BEIRUT (Reuters) – The Syrian army unleashed a massive bombing of a rebel slave on Monday, preparing for the withdrawal of insurgents from another, while President Bashar al-Assad smashes the rebels' beleagured fortresses.
Rocket strikes against several military bases The Government Sunday, which has not been claimed by any party, despite speculation in Israel that its military is responsible, underlined the danger of further escalation in the seven-year conflict.
More than 140 air strikes of the Syrian army hit the city of Rastan and the surrounding villages in the rebel enclave between the cities of Hama and Homs on Monday along with continued bombing, said the Syrian Human Rights Observatory.
Last week, a Syrian government minister said the enclave was the army's next target after recapturing all the rebel areas around the capital, a goal that seems to come closest to the expected withdrawal of rebels from southern Damascus ,
Despite Assad's increasing stance against rebels since Russia's entry into the war in 2015 brought a series of victories on the battlefield, the involvement of numerous regional and global powers threatens to further fuel the war.
No one has taken responsibility for the rocket attacks that hit several bases near Hama and Aleppo overnight, causing major explosions, and the Syrian army has only accused the "aggression" of their enemies.
Israel has previously raided Syria to prevent Assad's ally Iran from becoming stronger or handing weapons to the Lebanese Hezbollah group, and there is widespread speculation in Israel that it was behind the attack.
Israeli intelligence minister Israel Katz did not want to comment on the strikes, but added that Israel "made it clear at all levels that there would be no Iranian front in Syria." An Israeli military spokesman said it would not comment on foreign reports.
Diplomats have warned of a possible major escalation between Israel and Iran in Syria as Assad and his allies take more territory from rebels.
The US, Jordan and Assad's main ally Russia have declared a ceasefire zone in southwestern Syria near the Israeli border, and on Monday Foreign Minister Mike Pompeo said Washington's strategy remains "unchanged."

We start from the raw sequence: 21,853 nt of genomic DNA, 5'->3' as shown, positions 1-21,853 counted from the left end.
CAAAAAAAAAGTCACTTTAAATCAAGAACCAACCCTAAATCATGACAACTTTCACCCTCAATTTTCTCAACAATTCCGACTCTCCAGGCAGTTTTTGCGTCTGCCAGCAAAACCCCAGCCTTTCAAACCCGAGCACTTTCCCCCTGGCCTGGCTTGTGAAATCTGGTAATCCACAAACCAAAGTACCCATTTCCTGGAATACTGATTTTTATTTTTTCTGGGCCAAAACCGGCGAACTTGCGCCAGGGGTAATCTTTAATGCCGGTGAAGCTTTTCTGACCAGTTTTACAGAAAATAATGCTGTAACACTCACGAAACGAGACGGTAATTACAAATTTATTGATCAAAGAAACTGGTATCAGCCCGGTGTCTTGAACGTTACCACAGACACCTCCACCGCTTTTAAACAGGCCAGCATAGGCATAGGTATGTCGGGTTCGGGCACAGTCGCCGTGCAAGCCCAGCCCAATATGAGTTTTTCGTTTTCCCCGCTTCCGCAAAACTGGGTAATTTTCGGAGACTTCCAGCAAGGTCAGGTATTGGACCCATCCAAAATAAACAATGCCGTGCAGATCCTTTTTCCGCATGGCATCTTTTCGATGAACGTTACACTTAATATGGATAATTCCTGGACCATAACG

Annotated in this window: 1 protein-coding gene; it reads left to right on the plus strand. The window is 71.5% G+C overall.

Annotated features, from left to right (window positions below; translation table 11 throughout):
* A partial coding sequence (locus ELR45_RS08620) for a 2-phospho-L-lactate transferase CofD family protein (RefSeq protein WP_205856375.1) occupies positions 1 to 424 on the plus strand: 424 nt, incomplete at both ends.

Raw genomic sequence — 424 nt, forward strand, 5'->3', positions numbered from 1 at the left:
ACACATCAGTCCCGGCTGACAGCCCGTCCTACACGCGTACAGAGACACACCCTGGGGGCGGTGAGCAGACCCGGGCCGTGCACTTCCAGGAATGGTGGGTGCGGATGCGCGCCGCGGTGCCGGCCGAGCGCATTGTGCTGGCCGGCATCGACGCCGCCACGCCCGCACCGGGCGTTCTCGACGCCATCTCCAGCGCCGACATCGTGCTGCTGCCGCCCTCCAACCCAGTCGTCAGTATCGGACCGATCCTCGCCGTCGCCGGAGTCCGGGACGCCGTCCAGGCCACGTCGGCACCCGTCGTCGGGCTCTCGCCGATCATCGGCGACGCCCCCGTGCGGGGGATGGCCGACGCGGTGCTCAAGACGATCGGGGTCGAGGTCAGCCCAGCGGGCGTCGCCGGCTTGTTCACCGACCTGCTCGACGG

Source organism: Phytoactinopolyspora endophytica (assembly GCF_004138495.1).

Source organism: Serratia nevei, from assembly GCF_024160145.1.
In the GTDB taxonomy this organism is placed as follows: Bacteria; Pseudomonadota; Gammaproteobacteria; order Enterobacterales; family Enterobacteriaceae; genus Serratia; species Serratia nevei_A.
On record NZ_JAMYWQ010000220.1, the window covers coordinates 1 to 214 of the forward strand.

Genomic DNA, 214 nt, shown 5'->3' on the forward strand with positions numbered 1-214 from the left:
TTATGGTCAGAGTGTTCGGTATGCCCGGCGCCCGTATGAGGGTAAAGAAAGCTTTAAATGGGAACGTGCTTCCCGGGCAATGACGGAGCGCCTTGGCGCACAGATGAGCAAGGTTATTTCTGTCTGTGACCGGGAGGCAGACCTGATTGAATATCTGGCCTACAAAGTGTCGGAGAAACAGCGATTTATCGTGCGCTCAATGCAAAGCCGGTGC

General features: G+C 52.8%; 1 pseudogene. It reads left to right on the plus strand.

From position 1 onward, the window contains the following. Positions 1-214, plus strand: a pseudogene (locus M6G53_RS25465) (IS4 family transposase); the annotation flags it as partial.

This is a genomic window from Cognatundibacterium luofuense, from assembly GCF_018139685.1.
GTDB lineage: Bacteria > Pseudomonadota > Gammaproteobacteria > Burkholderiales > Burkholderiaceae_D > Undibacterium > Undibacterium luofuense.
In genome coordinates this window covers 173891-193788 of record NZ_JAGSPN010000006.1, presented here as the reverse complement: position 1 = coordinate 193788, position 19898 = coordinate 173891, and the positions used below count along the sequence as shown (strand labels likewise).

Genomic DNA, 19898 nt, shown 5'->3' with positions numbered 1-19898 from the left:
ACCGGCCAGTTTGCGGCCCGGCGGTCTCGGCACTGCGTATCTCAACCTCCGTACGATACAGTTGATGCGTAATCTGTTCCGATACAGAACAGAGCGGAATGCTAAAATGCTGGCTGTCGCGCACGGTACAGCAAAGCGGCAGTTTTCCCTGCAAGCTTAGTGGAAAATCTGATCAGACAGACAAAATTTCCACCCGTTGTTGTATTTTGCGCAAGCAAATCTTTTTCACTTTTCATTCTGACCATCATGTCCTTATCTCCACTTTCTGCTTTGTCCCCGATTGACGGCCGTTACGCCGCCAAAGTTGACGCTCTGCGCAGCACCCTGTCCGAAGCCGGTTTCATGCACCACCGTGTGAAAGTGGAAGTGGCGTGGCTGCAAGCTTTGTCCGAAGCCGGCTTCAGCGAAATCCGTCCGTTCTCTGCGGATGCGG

The observatory said at least 26 people – mostly Iranians and members of an Iran-backed Iraqi militia – were killed in Sunday's strikes, and dozens of others were missing.
On Sunday, Pompeo in Israel said the US was "deeply concerned about the dangerous escalation of Iran's and Iran's threats to the region" and said it was crucial that the two Allies work together to stop them.
Iran's semi-official Tasnim News Agency said no Iranian base had been hit or Iranians killed. Alaeddin Boroujerdi, a high-ranking Iranian MP, met with Assad on Monday and said that Iran would retain its military advisers in Syria until the end of the war.
Tehran and its allies accused Israel of an April 9 air strike at Tiyas Air Force base in Syria, killing several Iranian military personnel, and Iran warned that it would not go "without an answer".
The attack by the Syrian army on the pocket between Homs and Hama – the most populous remaining besieged area in Syria – involved air strikes and artillery, said the UK-based observatory.
Before the bombing targeting Rastan, the largest city in the pocket, and several nearby villages, reinforcements arrived in government-controlled areas, the observatory said.
Syrian rebels hold large parts of northwest and southwestern Syria. An alliance of Kurdish and Arab militias supported by the United States holds large parts of northern and eastern Syria after an offensive against the Islamic State last year.
The bag in the south of Damascus divides into areas held by Islamic states and rebel groups. It has been the focus of massive bombing and intense fighting since the Syrian army retook the eastern Ghouta earlier this month.
Late on Sunday, state media reported that one of the rebel groups there, the jihadi Tahrir al-Sham alliance, which includes the former al-Qaeda party of Syria, had agreed to join the oppositional Idlib province in the To withdraw from northern Syria.
State television on Monday showed that preparations for this withdrawal, along with the evacuation of buses in northern Syria, resulted in the evacuation of civilians from two government-besieged villages owned by insurgents.
The surrender treaty for Tahrir al-Sham in the south of Damascus was part of an agreement that would allow about 5,000 people to leave the two government-controlled Shiite villages of al-Foua and Kefraya.
The state-run news agency SANA, however, reported continued intense bombing of al-Hajar al-Aswad, another area in the south of Damascus where Islamic state fighters are stationed.
Angus McDowall and Dahlia reporting in Beirut, Maayan Lubell in Jerusalem, Suleiman al-Khalidi and Lesley Wroughton in Amman, Parisa Hafezi in Ankara; Arrangement by Janet Lawrence, William Maclean